There's no mistaking the incredibly low voice of Harrison Ford -- low in both pitch and volume, usually delivered in monotone. And no one who's ever been to one or two or 10 of his films would have any trouble picking out his rumpled, slightly gnarled face in a crowd. The little gold stud in his left ear is at first a bit off-putting, but, hey, even one of the most bankable movie stars in the world, and most likely the only one who's had a spider named after him, has got to have a side he doesn't show onscreen.
His new film, What Lies Beneath, a nail-biting, ghost story in which he co-stars with Michelle Pfeiffer, actually does show a different side of him. That's one of the reasons he took the part.
"First of all, I thought it was a well-told, suspenseful, scary movie," he says quietly. "That's something I haven't done for a while. The character appealed to me for its difference to what I have done lately or what I'm known to do. And then there was the opportunity to work with Michelle and [director] Bob Zemeckis. So when this came along, it was a very easy decision for me to make."
It was a good decision, as there's no doubt this film is going to be a smash. But Ford readily admits he hasn't always been exactly on the mark in picking parts. Case in point: last year's grimly romantic Random Hearts, of which most critics and viewers at the time of its release said, "It doesn't work."
"That depends on what you mean by 'doesn't work,' " says Ford. "If you mean commercially, that it doesn't make a lot of money, I'm never surprised. I've had my share of good luck, and I expect to have my share of fair luck, medium luck and bad luck. But I am not displeased with that film, and I wouldn't characterize it as saying that it doesn't work. I would say that it didn't make a lot of money.
"I'm always concerned about an audience reaction," he adds. "But I don't expect the breadth of that audience is the same for each kind of film. Random Hearts is a very grown-up film with a kind of difficult core to it. I expect that What Lies Beneath will be appreciated as a real entertainment, and will thus cross over a lot of genre barriers, a lot of age barriers. And I think people love scary movies, especially when they can intellectually participate and emotionally participate to the extent that it's allowed by this film."
Ford would love to go on and on about his current film, but there are things about many others -- both new and old -- that need some straightening out. For instance, will he ever again play either Indiana Jones or Jack Ryan? What's the story with new revelations about Deckard, the character he played in Blade Runner? And films aside for a moment, how did he come to have a spider named after him?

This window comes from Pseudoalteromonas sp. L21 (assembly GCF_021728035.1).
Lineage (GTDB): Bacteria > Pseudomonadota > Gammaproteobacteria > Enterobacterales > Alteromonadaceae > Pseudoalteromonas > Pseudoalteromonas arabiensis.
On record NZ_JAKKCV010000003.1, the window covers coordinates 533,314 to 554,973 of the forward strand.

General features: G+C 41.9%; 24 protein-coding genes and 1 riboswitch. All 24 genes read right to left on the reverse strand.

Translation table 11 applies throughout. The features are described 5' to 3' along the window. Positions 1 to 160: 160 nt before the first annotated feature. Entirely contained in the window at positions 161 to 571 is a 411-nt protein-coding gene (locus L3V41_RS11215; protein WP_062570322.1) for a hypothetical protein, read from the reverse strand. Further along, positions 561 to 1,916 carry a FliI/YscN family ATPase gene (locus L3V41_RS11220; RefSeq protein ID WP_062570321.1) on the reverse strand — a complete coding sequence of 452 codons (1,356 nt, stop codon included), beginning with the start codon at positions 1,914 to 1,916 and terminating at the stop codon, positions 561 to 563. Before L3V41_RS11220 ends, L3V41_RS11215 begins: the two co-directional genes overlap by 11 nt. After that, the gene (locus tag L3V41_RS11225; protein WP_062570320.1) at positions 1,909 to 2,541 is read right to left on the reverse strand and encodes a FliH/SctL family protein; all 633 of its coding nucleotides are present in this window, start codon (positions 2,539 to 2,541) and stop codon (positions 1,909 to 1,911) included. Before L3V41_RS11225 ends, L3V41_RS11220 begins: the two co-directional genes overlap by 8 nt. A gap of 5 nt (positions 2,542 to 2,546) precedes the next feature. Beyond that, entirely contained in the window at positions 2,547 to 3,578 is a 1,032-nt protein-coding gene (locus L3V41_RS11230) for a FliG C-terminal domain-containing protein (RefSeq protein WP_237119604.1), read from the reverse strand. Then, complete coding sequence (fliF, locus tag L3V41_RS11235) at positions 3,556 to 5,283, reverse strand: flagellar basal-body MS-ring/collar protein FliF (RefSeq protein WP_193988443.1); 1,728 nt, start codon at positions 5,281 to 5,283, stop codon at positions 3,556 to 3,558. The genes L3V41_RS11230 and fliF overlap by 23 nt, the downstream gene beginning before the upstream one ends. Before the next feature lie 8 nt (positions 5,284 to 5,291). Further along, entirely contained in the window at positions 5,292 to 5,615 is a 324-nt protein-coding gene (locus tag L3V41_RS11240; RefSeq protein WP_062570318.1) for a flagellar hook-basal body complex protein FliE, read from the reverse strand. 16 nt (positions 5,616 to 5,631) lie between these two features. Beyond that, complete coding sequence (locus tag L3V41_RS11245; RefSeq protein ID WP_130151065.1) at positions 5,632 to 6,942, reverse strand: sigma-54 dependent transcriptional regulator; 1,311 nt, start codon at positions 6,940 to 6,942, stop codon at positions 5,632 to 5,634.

As far as Jack Ryan, the CIA agent he played in the film adaptations of Tom Clancy's Patriot Games and Clear and Present Danger, Ford says, "I've given up on that character."
He brightens up considerably on the subject of the whip-cracking Professor Jones.
"I hold a very strong ambition to do another Indiana Jones," he says. "I'd love to work on that character again, I'd love to work with Steven [Spielberg] on it again and with George [Lucas]. I keep hearing there's [going to be] a screenplay by M. Night Shyamalan [The Sixth Sense], but so far I have no personal knowledge. I know that we've talked about it and that he's expressed an interest in it. But I haven't yet caught up with either Steven or George to ask them whether all of this is in fact true."
Over the past couple of weeks, there have been murmurs from Blade Runner's director, Ridley Scott, and co-star, Sean Young, about the fact that Deckard, the cop who was chasing down renegade replicants, was actually a replicant himself. Whether a sequel is in the works or not, Ford sets the story straight:
"I knew at the time that Ridley had an ambition for Deckard to be a replicant," says Ford, with a hint of annoyance surfacing in his voice. "But when we first started, I said that I didn't like that idea. I thought the audience needed to have one person onscreen that they are assured -- either emotionally or through context or dialogue -- is a real human being. So that they can have an emotional relationship with some character that's on the screen. And Ridley said, 'Yeah, yeah, yeah.' And I always thought that he had grudgingly accepted my point of view. Later on, as the film developed, there were certain things that he did that I knew were indications of his point of view that Deckard was a replicant.
"And I argued against them," he adds. "But, of course, it's a director's medium, so Ridley prevailed. But he continues to say that he thinks it's one of the best films he ever made. It's too bad that the actor playing the lead role had no idea what was going on. I thought I did at the time."
It's again time to cheer Ford up, so he's asked about the spider business.
"That is true," he says, surprised to hear the question. "Some entomologist named a spider after me out of gratitude for some work I'd done with the Natural History Museum. I think it's called Harrison Fordus Californius, or something like that. I would not actually know it by sight."
The new one is smart and funny and action-packed, and it’s bigger and better and sleeker. And Downey does it again, this time ramping up Stark’s arrogant wisecracking, telling anyone who’ll listen (mostly women) that, via the creation of his powerful Iron Man suit, he’s brought years of uninterrupted peace to the world.